When it comes to busted smartphones, liquid damage ranks right up there with shattered screens as one of the most common issues owners have to deal with—as well as the most embarrassing. Thankfully, though, with the rise of waterproof phones such as the Samsung Galaxy S7 and even the iPhone 7, this is becoming less and less of a worry. But not everyone has a waterproof device.
In fact, unless your smartphone is rated IPx7 or higher, which means it can be submerged in water up to a certain degree, you should be extra careful with your phone around water. What you do in the event that your phone does get wet will determine its salvageability.
While there are no bulletproof solutions to fixing liquid damaged devices, there are steps you can take to increase its chances of coming back to life. So the next time you drop your HTC One in the toilet, keep these things in mind.
Let's first talk about the obvious—moisture. The biggest concern with a phone that's wet is an electrical short occurring and knocking out the phone and its many components. Remember, water is great at conducting electricity.
Contrary to popular belief, burying your wet phone in a bowl of uncooked rice will not make much of a difference, especially if it's soaking wet. While it's true that rice grains will help suck some moisture out, and in some instances dry the insides out, doing so won't completely solve your problems.
Tainted water surrounds us everywhere, and contains trace amounts of dissolved minerals such as calcium and chlorine, to name just a few. As your phone dries out, these impurities will rapidly collect around the myriad number of electrical contacts inside the phone, causing corrosion and rust.
Back up your phone on a regular basis to keep data loss at a minimum at worst. This is the best way to insulate yourself from disaster. If you have an iPhone, take advantage of iCloud or back up to iTunes regularly. If you have an Android, make sure to back up everything you need to with your Google account, or use a third-party tool. If the worst should befall you, and you end up getting a replacement device, at least your precious data is intact.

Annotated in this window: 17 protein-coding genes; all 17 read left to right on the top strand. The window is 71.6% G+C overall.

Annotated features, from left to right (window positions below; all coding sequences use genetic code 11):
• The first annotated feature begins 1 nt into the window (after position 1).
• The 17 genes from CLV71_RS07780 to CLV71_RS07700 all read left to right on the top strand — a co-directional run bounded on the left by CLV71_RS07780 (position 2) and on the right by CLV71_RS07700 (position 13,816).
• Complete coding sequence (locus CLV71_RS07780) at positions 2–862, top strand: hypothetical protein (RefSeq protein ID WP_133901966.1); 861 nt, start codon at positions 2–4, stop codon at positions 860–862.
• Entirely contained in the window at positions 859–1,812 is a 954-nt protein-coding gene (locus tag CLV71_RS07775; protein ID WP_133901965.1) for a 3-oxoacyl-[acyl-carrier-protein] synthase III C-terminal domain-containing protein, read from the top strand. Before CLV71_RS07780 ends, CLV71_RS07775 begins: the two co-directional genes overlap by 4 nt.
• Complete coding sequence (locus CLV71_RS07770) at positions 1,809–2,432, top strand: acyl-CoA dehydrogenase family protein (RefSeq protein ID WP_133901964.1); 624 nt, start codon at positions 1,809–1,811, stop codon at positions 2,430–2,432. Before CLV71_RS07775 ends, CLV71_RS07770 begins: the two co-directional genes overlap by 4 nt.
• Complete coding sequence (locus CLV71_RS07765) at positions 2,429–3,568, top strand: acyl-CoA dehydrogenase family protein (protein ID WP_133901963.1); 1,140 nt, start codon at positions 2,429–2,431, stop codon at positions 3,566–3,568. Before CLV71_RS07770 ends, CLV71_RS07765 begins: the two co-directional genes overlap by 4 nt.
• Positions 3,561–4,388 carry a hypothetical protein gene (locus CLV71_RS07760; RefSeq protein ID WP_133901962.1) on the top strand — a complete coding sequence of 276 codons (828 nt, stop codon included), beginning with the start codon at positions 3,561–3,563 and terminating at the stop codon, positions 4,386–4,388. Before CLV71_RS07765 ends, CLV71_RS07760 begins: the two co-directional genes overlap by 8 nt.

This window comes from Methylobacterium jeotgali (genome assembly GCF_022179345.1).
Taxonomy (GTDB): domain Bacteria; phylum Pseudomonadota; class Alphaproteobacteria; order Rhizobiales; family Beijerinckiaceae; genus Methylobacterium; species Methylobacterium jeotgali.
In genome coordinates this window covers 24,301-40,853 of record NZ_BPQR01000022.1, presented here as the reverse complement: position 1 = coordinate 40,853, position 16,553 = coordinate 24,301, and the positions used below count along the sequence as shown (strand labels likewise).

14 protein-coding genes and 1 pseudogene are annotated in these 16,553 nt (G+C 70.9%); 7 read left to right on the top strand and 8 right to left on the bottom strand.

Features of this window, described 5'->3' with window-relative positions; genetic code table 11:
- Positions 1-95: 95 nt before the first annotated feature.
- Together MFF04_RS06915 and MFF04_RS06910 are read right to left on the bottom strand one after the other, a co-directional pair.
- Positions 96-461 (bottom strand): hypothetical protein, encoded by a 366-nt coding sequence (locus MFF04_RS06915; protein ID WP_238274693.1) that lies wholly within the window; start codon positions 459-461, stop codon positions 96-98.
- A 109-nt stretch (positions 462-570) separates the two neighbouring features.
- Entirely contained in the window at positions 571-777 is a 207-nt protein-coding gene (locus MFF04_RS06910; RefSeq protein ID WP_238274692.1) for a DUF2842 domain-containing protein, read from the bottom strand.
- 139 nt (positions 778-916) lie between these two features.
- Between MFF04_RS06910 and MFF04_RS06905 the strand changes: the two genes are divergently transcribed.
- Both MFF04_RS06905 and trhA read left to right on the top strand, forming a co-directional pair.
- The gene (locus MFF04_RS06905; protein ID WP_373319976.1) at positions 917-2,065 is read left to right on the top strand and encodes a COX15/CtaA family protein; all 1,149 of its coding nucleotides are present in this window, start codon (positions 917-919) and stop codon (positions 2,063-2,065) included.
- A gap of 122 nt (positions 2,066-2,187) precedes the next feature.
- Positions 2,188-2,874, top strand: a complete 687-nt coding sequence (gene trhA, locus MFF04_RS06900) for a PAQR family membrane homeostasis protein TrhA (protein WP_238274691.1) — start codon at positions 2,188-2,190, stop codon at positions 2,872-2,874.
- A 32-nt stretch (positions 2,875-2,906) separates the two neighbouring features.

Stop taking pictures in the bathroom! As silly as this sounds, this is by far the leading cause of water damage, with an extra serving of suck when you're reading texts while over the toilet. No wonder why water damage is the most embarrassing problem phone owners experience.
Always keep your devices a safe distance away from pets and children, especially infants. Babies and phones don't mix—they love to slobber and bite into things. I once had an iPhone 6 that had its ear speaker knocked out and LCD distorted because I was careless enough to leave it within reach of my then 9-month-old. When I finally realized what I did, it was too late; he was sucking on the top of it.
In the event that your phone does get wet, the first thing to do is to turn it off instantly. This is perhaps the most important thing, because you don't want to cause any more damage than necessary. Remove the battery if you have a device that allows it—do not respond to that Snapchat, "like" a post, take one last selfie—just turn it off! And don't even think about plugging your phone into a charger. Leave the phone alone and get it looked at.
Take it to a repair shop as soon as possible. The chances of a successful repair and recovery are higher the sooner the device is taken in. Ask around and see which shops are equipped for water damage repair. Shops that have ultrasonic cleaners are ideal, as these machines do a very thorough job of cleaning up the board.
Also, something to keep in mind when getting your phone repaired: parts and assemblies may have shorted and may be irreparable, so they might need to be replaced—and that'll cost extra. During my time as a repair tech, the most common parts replaced were batteries and charging ports. The average price for treating water damaged devices is $65 to $80 if successful. If not, you can expect a decent labor fee when parts replacement is needed.
Warranties aren't normally given on water damaged devices, but it never hurts to ask, so make sure you do that before taking anything in to a shop. If you have AppleCare+ or another insurance provided by your carrier or a third-party, it might be cheaper to just pay for a replacement device rather than get it fixed, and that's why it's important to back up your device, as mentioned earlier.
If you don't have a warranty or any insurance, and want to use the repair shop as a last resort, you can try drying it out yourself at home, but it takes patience and does not guarantee success, depending on the severity of the water damage. But you always risk a more expensive repair that way, if not successful, so it might be better to bite the bullet and pay up if you're phone is something you can't live without.
While there are no magic bullets, knowledge provides a great defense. Developing good habits and knowing what to do instead of panicking when urine hits the fan (or your phone) will help mitigate any damage done.
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